Let$(X_1,...,X_{n})$ be a random sample from the Pareto distribution with pdf density $\theta a^{\theta} x^{-(\theta+1)}I_{(a,\infty)}(x),$ where $\theta>0$ and $a>0$

$\textbf{(i)}$ Show that when $\theta$ is known, $X_{(1)}$ is complete and sufficient for $a$.

$\textbf{(ii)}$ Show that when both $a$ and $\theta$ are unknown, $\left (Y,X_{(1)} \right )$ is complete and sufficient for $\left (a,\theta \right ),$ where $Y =\sum_{i}(\log X_i −\log X_{(1)}).$

The joint pdf of $X_1,...,X_{n}$ is $$f(x_1,...,x_{n})=\theta^{n}a^{n\theta}\exp\left\{-(\theta+1)\sum_{i=1}^{n}\log x_{i} \right\}I_{(a,\infty)}(x_{(1)}).$$

Applying Factorization theorem, I know $X_{(1)}$ is sufficient for $a.$ But how to show that $X_{(1)}$ is complete and $\left (Y,X_{(1)} \right )$is complete and sufficient for $\left (a,\theta \right ).$

  • $\begingroup$ You can easily show $(\prod X_i, X_{(1) }) $ is jointly minimal sufficient for $(a, \theta). $ Can you proceed then? $\endgroup$ Commented Feb 28, 2023 at 3:55
  • $\begingroup$ @User1865345:Applying Lehmann-Scheffe Theorem ,I know that $\left ( \prod_{i=1}^{n}X_i,X_{(1)} \right )$ is minimal sufficient statistics for $(a,\theta).$ But I have no ideal about $\left (Y,X_{(1)} \right )$is complete and sufficient for $\left (a,\theta \right ).$ $\endgroup$ Commented Feb 28, 2023 at 4:39
  • 3
    $\begingroup$ Warning! The Lehmann-Scheffé Theorem does not establish minimal sufficiency: It requires a complete and sufficient statistic as a given (to then deduce a unique best unbiased estimator). $\endgroup$
    – Xi'an
    Commented Feb 28, 2023 at 8:36
  • $\begingroup$ @Xi'an I mean Lehmann-Scheffé Theorem for Minimal Sufficient Statistics (LSM). Let $f(\mathbf{y}|\mathbf{\theta})$ be the pmf or pdf of an iid sample $\mathbf{Y}$. Let $c_\mathbf{x,y}$ be a constant. Suppose there exists a function $\mathbf{T (y)}$ such that for any two sample points $\mathbf{x}$ and $\mathbf{y}$, the ratio $R_\mathbf{x,y}(\mathbf{\theta})=f(\mathcal{x}|\mathbf{\theta})/ f (\mathcal{y}|\mathbf{\theta}) = c_\mathbf{x,y}$ for all$\mathbf{\theta}$ in $\mathbf{\Theta}$ iff $\mathbf{T (x) = T (y)}$. Then $\mathbf{T(Y)}$ is a minimal sufficient statistic for $\mathbf{\theta}$. $\endgroup$ Commented Feb 28, 2023 at 9:43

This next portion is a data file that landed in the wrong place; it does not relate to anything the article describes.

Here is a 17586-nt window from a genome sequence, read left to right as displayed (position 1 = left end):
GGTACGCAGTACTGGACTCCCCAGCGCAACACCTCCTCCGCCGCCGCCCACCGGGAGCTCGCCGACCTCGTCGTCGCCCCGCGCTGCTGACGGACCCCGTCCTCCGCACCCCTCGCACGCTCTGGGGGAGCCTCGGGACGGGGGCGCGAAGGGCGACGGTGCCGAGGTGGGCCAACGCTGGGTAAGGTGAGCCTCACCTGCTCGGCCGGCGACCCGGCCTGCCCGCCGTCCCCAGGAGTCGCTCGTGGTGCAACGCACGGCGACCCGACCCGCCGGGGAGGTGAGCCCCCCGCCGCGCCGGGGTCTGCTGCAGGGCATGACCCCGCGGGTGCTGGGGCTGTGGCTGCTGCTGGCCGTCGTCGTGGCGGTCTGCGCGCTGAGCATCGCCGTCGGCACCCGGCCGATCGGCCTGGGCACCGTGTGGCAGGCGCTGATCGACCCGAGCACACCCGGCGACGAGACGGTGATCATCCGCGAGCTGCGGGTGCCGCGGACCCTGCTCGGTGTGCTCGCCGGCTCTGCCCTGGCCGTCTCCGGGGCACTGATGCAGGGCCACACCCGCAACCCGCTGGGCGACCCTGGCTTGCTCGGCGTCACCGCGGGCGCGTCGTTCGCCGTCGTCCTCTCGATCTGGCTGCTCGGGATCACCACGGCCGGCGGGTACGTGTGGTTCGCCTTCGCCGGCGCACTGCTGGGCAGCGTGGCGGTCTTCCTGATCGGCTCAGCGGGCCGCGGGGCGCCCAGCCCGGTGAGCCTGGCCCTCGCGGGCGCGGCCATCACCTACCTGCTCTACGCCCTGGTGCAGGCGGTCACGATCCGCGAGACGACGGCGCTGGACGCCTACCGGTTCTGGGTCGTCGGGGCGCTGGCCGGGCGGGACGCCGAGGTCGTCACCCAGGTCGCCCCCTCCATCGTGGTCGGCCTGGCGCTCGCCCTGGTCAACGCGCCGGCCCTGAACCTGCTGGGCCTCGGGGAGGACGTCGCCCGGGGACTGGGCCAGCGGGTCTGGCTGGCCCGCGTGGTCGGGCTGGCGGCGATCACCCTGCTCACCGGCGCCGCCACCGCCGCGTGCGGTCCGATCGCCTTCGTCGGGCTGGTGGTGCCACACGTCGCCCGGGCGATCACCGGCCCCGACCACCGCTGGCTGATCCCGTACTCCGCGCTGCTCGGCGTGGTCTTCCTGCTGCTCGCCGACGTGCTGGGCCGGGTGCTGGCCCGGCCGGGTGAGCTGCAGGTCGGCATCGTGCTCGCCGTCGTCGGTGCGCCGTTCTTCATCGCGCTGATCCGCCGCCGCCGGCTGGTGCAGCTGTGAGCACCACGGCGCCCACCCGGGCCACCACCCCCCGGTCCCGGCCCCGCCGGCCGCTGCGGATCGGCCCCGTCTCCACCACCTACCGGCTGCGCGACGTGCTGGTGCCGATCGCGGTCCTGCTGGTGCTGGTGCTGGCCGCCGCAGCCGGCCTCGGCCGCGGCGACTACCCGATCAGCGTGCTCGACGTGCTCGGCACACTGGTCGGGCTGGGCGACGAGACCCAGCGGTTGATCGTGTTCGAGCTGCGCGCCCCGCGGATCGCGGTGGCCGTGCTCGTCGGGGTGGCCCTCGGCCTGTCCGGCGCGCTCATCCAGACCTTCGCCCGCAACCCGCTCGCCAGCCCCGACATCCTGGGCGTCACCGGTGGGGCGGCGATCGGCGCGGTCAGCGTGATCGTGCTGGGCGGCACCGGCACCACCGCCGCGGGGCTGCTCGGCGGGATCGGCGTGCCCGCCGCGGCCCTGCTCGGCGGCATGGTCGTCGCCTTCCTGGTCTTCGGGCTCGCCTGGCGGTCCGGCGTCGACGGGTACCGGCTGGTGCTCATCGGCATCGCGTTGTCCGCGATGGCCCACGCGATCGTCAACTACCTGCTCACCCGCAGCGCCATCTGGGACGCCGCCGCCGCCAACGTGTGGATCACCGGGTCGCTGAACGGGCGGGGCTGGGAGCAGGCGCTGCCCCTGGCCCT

1 Answer 1


Given the density is

$$f(x; a, \theta) := \theta a^{\theta} x^{-(\theta+1)}\boldsymbol 1_{(a,\infty)}(x).\tag 1\label 1$$

The pdf of the first order statistic $X_{(1)}$ can be easily shown to be $$g(x_1):= n\theta a^{n\theta}{x_1}^{-(n\theta+1)} \boldsymbol 1_{(a,\infty)}(x_1)\tag 2\label 2.$$

Observation $1.$ For known $\theta,~\hat a:= X_{(1)} $ is sufficient and complete for $a.$

Use $\eqref 2$ to express the joint pdf of the sample in the form $$f(\mathbf x) = g\left(\hat a; a\right)\times \left\{\frac1n \theta ^{n-1}\left(\prod x_i\right)^{-(\theta+1)}{\hat a}^{n\theta+1}\right\} .\tag 3$$ Sufficiency follows from Neyman factorization theorem.

Consider an arbitrary Borel measurable function $\varphi$ such that $$\mathbb E\left[\varphi\left(\hat a\right)\right] = 0, ~\forall a\in (0,\infty).\tag 4\label 4$$

$\eqref 4$ implies $$\int_a^\infty\varphi\left(\hat a\right){\hat a}^{-(n\theta+1)}~\mathrm d\hat a = 0, ~\forall a\in (0,\infty).\tag 5\label 5$$ Define (denoting $\varphi:= \varphi^+-\varphi^-$) $\nu^{\pm}(A) :=\int_A\varphi^{\pm}\left(\hat a\right){\hat a}^{-(n\theta+1)}~\mathrm d\hat a; ~~A:= [a, \infty); $ from $\eqref 5, ~\nu^+(A) = \nu^-(A)$ whence $\varphi^+ = \varphi^- ~\textrm{a.s.} ~[\lambda].$ The result follows.


Observation $2.$ Define $Z:= \sum_{i=1}^n\ln\frac{Y_i}{Y_1} $ where $Y_i$ are the order statistics. Then $\hat \theta:= Z$ and $\hat a = Y_1$ are stochastically independent.

The approach would be to show $M_Z(t),$ the moment generating function of $Z$ doesn't depend on $a,$ whence by Observation $1.$ and Basu's theorem, $Z$ would be independent of $Y_1.$

$$M_Z(t) = n!\int_a^\infty\int_a^{y_n}\cdots\int_a^{y_2}\exp\left(t\sum_{i=1}^n\ln\frac{Y_i}{Y_1}\right)\theta^na^{n\theta}\prod_{i=1}^n y_1^{-(\theta+1)}~\mathrm dy_i ;$$